• Smoking. Tobacco smoking has been linked to multiple autoimmune diseases.
  • Obesity. More than 10 autoimmune diseases are known to be associated with being overweight or obese. Research suggests that obesity may promote inflammation while reducing the body's ability to recognize its own antigens as a non-threat when responding to foreign substances.

How Does Diet Affect Autoimmune Diseases?

“Diet plays a huge role in autoimmune diseases because the immune system is affected by food, and two-thirds of your immune system is located in the gut,” says triple board-certified rheumatologist Micah Yu, MD, who also practices integrative medicine. “Whatever food passes through your gut will talk to your immune system.”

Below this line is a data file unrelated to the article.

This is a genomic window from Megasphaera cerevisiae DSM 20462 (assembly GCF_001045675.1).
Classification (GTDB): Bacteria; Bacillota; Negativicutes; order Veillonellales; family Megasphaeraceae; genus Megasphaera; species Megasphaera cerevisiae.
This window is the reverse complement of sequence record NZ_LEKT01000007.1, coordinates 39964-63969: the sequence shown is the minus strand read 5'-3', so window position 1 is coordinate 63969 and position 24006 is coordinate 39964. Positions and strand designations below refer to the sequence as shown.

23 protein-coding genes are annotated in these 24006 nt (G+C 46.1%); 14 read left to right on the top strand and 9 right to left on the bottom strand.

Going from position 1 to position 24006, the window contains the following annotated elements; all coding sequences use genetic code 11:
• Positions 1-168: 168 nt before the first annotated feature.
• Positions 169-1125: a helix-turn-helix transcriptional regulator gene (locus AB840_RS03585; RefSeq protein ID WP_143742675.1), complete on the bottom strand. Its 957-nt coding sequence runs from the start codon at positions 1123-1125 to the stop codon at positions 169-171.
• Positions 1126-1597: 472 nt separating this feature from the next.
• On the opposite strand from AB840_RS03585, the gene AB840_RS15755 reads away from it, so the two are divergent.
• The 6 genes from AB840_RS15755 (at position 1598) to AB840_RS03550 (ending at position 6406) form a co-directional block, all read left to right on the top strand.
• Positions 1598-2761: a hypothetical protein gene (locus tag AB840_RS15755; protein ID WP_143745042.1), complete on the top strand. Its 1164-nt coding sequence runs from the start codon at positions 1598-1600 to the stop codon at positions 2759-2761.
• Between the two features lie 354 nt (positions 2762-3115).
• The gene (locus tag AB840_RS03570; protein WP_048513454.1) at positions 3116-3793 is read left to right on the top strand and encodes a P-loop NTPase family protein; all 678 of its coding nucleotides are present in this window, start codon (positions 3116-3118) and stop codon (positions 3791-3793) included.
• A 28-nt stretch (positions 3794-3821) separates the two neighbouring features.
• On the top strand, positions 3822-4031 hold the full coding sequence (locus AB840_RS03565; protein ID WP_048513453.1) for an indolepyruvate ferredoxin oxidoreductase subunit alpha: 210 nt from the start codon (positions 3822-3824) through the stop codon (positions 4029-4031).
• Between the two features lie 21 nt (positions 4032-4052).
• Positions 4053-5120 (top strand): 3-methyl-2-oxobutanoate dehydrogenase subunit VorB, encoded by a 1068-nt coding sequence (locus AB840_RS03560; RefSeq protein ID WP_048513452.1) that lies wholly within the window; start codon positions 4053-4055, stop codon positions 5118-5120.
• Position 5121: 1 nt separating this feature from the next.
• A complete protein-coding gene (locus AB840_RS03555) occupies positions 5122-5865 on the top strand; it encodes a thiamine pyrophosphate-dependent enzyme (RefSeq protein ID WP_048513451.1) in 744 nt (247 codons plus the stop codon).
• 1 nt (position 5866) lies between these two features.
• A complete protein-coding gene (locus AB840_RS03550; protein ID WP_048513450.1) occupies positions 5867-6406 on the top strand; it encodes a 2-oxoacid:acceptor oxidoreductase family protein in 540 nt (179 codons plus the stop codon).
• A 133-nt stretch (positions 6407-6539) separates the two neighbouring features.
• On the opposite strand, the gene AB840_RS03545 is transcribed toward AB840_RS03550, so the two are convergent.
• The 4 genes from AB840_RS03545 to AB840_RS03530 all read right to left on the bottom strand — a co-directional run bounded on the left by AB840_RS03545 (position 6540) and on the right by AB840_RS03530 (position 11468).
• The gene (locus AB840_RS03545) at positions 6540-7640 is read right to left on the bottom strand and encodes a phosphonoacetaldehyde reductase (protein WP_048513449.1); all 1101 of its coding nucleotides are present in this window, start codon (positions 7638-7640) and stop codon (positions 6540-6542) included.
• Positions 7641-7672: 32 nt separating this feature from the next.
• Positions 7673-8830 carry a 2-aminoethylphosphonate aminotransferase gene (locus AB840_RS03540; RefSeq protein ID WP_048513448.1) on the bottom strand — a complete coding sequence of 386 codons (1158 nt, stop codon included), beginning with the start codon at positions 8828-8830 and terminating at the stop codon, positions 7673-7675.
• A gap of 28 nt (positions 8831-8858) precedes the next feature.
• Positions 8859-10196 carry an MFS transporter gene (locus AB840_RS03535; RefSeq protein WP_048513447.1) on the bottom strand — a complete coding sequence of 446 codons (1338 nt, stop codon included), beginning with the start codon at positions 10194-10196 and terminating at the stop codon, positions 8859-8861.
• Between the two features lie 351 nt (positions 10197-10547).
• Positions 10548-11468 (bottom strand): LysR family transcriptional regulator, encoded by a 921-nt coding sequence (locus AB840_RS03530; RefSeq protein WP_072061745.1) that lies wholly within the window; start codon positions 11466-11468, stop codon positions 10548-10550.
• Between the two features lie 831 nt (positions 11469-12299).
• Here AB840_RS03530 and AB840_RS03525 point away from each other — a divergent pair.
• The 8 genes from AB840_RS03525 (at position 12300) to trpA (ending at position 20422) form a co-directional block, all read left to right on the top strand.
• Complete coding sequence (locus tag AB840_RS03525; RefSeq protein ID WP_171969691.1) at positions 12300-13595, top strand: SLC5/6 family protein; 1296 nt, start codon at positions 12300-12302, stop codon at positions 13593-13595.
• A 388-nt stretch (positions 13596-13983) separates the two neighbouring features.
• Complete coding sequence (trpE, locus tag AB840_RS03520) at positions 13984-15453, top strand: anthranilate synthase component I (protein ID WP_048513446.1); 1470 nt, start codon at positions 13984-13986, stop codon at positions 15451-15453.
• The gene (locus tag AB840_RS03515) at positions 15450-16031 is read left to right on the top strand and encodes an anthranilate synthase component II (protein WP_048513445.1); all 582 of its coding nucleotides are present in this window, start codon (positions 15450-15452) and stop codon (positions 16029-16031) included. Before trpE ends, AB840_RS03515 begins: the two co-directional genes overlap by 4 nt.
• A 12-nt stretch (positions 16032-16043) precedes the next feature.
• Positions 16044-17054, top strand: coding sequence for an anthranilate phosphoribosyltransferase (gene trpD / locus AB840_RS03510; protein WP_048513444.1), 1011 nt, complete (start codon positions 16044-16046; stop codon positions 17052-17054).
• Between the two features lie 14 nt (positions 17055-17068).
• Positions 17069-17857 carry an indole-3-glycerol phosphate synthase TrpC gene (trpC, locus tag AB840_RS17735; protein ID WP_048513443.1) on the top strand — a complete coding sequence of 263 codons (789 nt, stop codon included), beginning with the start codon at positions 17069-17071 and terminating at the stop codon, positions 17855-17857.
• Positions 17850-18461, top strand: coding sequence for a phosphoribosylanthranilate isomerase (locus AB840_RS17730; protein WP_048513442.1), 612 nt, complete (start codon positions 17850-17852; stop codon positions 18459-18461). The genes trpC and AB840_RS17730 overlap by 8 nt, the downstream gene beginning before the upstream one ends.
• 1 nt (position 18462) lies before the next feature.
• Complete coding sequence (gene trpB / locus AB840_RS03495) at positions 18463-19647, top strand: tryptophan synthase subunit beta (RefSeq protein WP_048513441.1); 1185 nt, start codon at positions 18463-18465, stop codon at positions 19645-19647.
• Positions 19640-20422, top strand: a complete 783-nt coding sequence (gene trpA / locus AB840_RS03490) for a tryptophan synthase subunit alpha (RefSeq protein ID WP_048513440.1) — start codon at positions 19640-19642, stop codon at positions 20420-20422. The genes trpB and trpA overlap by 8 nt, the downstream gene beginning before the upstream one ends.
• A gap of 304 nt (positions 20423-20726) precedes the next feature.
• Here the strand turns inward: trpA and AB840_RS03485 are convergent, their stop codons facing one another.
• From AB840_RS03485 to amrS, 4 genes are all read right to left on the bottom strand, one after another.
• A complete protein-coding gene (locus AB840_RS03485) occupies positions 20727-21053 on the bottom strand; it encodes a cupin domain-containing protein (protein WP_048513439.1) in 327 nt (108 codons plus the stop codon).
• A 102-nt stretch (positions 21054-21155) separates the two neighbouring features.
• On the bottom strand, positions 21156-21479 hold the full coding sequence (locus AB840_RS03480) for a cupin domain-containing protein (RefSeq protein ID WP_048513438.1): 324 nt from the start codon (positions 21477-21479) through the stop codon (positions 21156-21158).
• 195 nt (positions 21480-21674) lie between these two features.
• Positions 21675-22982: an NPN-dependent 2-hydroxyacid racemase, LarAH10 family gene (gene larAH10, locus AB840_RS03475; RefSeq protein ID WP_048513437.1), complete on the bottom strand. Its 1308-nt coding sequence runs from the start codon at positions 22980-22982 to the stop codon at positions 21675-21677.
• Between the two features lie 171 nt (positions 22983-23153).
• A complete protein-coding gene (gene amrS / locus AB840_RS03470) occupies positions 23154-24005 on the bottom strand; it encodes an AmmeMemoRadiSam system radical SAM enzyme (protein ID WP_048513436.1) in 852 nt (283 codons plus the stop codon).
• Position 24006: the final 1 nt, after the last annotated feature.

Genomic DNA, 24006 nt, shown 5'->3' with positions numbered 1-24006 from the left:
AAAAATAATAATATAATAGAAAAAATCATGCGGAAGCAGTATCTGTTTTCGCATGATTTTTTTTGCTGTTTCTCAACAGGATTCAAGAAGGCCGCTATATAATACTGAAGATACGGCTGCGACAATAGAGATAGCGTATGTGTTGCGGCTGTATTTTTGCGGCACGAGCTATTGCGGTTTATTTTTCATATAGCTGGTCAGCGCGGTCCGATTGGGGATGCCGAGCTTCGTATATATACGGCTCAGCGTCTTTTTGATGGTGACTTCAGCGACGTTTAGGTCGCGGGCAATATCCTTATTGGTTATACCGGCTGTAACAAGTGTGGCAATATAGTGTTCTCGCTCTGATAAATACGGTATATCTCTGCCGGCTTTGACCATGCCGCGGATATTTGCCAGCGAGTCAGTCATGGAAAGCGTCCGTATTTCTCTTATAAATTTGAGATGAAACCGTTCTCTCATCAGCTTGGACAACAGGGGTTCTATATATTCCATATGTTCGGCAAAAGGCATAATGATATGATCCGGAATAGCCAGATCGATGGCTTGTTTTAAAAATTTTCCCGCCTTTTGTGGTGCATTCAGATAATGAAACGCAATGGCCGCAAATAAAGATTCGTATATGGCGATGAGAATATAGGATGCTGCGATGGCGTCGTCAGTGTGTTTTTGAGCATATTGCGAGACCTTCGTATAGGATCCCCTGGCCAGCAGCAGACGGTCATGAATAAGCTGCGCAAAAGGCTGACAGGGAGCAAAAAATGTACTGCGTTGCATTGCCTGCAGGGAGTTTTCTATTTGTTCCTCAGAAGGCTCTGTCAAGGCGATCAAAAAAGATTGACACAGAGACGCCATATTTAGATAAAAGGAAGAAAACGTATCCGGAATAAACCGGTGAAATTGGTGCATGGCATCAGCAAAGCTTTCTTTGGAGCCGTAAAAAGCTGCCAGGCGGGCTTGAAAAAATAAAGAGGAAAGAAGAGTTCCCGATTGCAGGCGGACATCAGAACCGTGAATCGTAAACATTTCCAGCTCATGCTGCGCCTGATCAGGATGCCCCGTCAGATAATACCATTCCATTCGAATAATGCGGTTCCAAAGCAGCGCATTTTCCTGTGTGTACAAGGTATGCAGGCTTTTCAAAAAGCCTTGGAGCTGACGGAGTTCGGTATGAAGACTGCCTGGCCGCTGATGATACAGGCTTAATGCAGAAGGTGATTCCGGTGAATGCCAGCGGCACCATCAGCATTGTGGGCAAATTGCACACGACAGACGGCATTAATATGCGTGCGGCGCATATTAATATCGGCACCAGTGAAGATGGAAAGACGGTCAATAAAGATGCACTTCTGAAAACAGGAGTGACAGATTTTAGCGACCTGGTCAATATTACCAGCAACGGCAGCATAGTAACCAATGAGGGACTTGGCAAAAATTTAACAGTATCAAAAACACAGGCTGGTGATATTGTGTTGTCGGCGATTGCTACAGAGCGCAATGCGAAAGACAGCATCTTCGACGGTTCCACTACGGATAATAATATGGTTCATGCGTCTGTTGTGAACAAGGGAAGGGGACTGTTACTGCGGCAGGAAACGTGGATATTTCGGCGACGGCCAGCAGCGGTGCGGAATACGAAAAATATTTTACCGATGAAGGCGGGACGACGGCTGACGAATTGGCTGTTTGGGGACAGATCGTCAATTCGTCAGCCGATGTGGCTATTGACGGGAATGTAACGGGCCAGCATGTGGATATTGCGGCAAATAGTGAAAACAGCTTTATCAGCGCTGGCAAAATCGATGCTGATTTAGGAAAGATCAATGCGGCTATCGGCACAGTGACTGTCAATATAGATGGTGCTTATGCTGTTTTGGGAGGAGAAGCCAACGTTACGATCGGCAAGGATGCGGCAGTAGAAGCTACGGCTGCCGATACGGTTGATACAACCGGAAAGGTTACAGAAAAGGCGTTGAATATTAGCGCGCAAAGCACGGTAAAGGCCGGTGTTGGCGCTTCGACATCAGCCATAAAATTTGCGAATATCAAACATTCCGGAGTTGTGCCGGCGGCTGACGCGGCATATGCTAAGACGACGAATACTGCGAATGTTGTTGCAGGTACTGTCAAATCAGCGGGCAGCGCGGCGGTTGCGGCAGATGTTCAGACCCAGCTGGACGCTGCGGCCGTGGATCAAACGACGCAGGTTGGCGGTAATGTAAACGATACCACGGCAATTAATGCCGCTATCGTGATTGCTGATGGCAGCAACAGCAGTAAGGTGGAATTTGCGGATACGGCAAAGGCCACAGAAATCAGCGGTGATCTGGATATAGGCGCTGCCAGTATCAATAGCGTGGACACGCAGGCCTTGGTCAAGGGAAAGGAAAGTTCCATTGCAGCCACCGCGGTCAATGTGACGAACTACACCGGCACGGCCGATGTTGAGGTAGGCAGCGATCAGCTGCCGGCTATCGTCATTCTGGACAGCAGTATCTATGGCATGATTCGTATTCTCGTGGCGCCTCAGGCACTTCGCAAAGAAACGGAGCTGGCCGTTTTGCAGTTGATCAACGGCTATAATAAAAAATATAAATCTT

Gut dysbiosis—an imbalance in the gut microbiome, the naturally occurring population of bacteria and other microorganisms within the GI tract—has been closely associated with multiple autoimmune diseases, suggesting that maintaining a healthy gut microbiome benefits autoimmune health.

According to 2021 research published in Lupus Science & Medicine, a dietary fiber called resistant starch (commonly found in bananas, plantains, legumes, and whole grains) may positively affect the gut microbiome of people with lupus. Researchers collected stool samples and dietary information from 12 SLE patients and 15 SLE-related antiphospholipid syndrome (APS) patients to see if resistant starch in their regular diets impacted their gut bacteria makeup. While no one consumed high quantities (more than 15 grams) of resistant starch, medium levels (between 2.5 and 15 grams daily) of dietary starch were associated in SLE with increased Bifidobacterium, which is beneficial to the immune system. And people with APS who ate medium levels of resistant starch exhibited lower quantities of harmful bacteria linked to the disease.